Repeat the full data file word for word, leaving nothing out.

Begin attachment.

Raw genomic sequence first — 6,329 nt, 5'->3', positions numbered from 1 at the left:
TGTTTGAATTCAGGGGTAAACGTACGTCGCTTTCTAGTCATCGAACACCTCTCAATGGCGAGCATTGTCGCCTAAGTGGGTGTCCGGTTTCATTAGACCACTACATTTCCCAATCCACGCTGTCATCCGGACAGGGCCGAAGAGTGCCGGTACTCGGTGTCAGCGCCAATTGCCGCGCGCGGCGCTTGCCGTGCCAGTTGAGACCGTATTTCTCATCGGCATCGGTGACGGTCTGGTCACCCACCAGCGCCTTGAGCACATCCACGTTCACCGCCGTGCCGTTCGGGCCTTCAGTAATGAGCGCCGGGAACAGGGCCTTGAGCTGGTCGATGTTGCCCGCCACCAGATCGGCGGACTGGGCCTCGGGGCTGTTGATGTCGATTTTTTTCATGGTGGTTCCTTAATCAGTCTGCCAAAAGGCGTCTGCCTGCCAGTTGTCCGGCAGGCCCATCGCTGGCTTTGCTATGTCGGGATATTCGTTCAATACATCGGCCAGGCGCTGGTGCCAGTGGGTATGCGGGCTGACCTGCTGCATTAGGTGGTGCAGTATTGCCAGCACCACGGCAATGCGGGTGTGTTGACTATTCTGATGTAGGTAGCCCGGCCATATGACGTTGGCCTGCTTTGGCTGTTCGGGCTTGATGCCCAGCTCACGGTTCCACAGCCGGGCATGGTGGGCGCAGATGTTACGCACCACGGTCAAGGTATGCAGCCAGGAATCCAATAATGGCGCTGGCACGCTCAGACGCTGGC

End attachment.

Raw genomic sequence first — 6,329 nt, 5'->3', positions numbered from 1 at the left:
TGTTTGAATTCAGGGGTAAACGTACGTCGCTTTCTAGTCATCGAACACCTCTCAATGGCGAGCATTGTCGCCTAAGTGGGTGTCCGGTTTCATTAGACCACTACATTTCCCAATCCACGCTGTCATCCGGACAGGGCCGAAGAGTGCCGGTACTCGGTGTCAGCGCCAATTGCCGCGCGCGGCGCTTGCCGTGCCAGTTGAGACCGTATTTCTCATCGGCATCGGTGACGGTCTGGTCACCCACCAGCGCCTTGAGCACATCCACGTTCACCGCCGTGCCGTTCGGGCCTTCAGTAATGAGCGCCGGGAACAGGGCCTTGAGCTGGTCGATGTTGCCCGCCACCAGATCGGCGGACTGGGCCTCGGGGCTGTTGATGTCGATTTTTTTCATGGTGGTTCCTTAATCAGTCTGCCAAAAGGCGTCTGCCTGCCAGTTGTCCGGCAGGCCCATCGCTGGCTTTGCTATGTCGGGATATTCGTTCAATACATCGGCCAGGCGCTGGTGCCAGTGGGTATGCGGGCTGACCTGCTGCATTAGGTGGTGCAGTATTGCCAGCACCACGGCAATGCGGGTGTGTTGACTATTCTGATGTAGGTAGCCCGGCCATATGACGTTGGCCTGCTTTGGCTGTTCGGGCTTGATGCCCAGCTCACGGTTCCACAGCCGGGCATGGTGGGCGCAGATGTTACGCACCACGGTCAAGGTATGCAGCCAGGAATCCAATAATGGCGCTGGCACGCTCAGACGCTGGC